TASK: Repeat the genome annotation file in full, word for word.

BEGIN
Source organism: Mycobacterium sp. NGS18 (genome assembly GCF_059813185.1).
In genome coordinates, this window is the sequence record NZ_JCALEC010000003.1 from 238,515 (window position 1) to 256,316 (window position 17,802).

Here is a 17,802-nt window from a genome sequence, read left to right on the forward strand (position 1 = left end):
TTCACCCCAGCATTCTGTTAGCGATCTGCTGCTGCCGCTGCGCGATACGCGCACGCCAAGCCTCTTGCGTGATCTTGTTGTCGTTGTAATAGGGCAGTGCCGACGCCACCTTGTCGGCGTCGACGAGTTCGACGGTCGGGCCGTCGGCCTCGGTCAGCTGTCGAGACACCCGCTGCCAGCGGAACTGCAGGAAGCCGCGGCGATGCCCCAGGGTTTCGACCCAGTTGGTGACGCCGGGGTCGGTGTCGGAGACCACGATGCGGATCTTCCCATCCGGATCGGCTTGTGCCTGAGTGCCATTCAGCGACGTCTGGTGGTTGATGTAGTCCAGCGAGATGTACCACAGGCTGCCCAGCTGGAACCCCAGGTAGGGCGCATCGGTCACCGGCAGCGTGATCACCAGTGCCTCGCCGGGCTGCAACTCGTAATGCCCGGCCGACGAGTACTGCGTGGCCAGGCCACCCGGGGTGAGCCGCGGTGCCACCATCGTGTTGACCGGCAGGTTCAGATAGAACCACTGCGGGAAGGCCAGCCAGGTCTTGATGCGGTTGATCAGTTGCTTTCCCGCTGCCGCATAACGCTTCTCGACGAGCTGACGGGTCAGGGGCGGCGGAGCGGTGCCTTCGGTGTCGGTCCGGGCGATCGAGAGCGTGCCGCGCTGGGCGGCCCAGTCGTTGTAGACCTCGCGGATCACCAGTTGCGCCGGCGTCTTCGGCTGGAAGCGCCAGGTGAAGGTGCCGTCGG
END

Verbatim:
Source organism: Mycobacterium sp. NGS18 (genome assembly GCF_059813185.1).
In genome coordinates, this window is the sequence record NZ_JCALEC010000003.1 from 238,515 (window position 1) to 256,316 (window position 17,802).

Here is a 17,802-nt window from a genome sequence, read left to right on the forward strand (position 1 = left end):
TTCACCCCAGCATTCTGTTAGCGATCTGCTGCTGCCGCTGCGCGATACGCGCACGCCAAGCCTCTTGCGTGATCTTGTTGTCGTTGTAATAGGGCAGTGCCGACGCCACCTTGTCGGCGTCGACGAGTTCGACGGTCGGGCCGTCGGCCTCGGTCAGCTGTCGAGACACCCGCTGCCAGCGGAACTGCAGGAAGCCGCGGCGATGCCCCAGGGTTTCGACCCAGTTGGTGACGCCGGGGTCGGTGTCGGAGACCACGATGCGGATCTTCCCATCCGGATCGGCTTGTGCCTGAGTGCCATTCAGCGACGTCTGGTGGTTGATGTAGTCCAGCGAGATGTACCACAGGCTGCCCAGCTGGAACCCCAGGTAGGGCGCATCGGTCACCGGCAGCGTGATCACCAGTGCCTCGCCGGGCTGCAACTCGTAATGCCCGGCCGACGAGTACTGCGTGGCCAGGCCACCCGGGGTGAGCCGCGGTGCCACCATCGTGTTGACCGGCAGGTTCAGATAGAACCACTGCGGGAAGGCCAGCCAGGTCTTGATGCGGTTGATCAGTTGCTTTCCCGCTGCCGCATAACGCTTCTCGACGAGCTGACGGGTCAGGGGCGGCGGAGCGGTGCCTTCGGTGTCGGTCCGGGCGATCGAGAGCGTGCCGCGCTGGGCGGCCCAGTCGTTGTAGACCTCGCGGATCACCAGTTGCGCCGGCGTCTTCGGCTGGAAGCGCCAGGTGAAGGTGCCGTCGG